Now some fresh pickings from the Political Grapevine:

The Heat Is Off

A researcher at Russia's oceanology institute says global warming has peaked — and the planet is now headed for a cooling period that will last through the end of the century.

Oleg Sorokhtin is a fellow of the Russian academy of natural sciences. He writes in an article for the Russian news and information agency that a cold spell will set in by 2012. H believes an even colder period will begin as solar activity reaches a minimum in 2041 — and that it will last 50 to 60 years.

Sorokhtin says warming and cooling are entirely natural processes — independent of human activity. He says the current warming trend is due to changes in things like solar activity, ocean currents, and salinity fluctuations in Arctic waters.

Meanwhile, British weather experts say 2008 will be the coolest year since 2000 because of a drop in sea surface temperatures off the western coast of South America — known as La Nina. But they say this year will still be one of the 10 hottest years on record.

Power Play

The energy bill signed by President Bush last month aims to phase out the use of incandescent light bulbs in favor of the more efficient compact fluorescent or CFL bulbs by the year 2014. But some people say the CFL bulbs are a health risk.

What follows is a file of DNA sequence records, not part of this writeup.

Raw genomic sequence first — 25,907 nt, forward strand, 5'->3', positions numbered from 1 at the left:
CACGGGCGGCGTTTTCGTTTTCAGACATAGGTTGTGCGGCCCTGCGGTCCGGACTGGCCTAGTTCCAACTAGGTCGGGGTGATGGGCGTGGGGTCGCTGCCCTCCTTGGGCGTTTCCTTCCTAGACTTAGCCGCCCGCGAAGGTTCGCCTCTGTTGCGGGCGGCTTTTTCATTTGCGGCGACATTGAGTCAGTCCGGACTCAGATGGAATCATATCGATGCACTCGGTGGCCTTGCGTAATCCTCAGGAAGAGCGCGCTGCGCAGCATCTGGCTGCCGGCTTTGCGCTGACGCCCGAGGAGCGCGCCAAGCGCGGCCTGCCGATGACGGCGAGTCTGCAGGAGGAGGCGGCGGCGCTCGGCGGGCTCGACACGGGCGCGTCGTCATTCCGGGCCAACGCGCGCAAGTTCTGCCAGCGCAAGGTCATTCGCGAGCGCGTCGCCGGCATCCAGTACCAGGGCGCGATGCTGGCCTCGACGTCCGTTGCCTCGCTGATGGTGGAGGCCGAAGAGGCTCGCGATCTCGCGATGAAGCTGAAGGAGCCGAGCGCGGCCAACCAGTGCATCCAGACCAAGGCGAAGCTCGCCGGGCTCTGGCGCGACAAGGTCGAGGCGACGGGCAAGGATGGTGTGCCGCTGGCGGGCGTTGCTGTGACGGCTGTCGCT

British media report the bulbs have been linked to increased migraines, epileptic seizures and dizziness. One group says the bulbs can cause eruptions of existing skin problems and may even lead to skin cancer. And people with the immune system disease lupus say the bulbs cause them pain and extreme tiredness.

Power Struggle

An incumbent leader loses an election but refuses to relinquish power — saying he will "rule from exile" — even as the new man is sworn in. his is not some third world country.

It's the city of Anderson, Indiana. Supporters of outgoing Republican Mayor Kevin Smith have filed a lawsuit challenging the election of Democrat Kris Ockomon — who was inaugurated and moved into office this week.

Smith says it is his constitutional duty to remain in power until the courts rule on the lawsuit — so he'll work out of his house. The challenge involves whether Ockomon met residency requirements to run for mayor.

One Anderson social worker says — "What are they fighting for? This poor town has been heading downhill since General Motors pulled out. It's kind of a dying town."

Loss Leader

And the mayor of Oklahoma City is undertaking an ambitious city project and leading from the front. Republican Mick Cornett wants citizens to lose one million pounds — after Oklahoma City made one magazine's list of the fattest cities in the country.

The 5'10" Cornett has gone from 217 pounds to 183 — and says he still has eight pounds to shed.

The city has set up a Web site encouraging residents to sign up to lose weight. So far about 2,600 people have joined. Their total losses to date — 300 pounds, but it's early.

FOX News Channel's Martin Hill contributed to this report.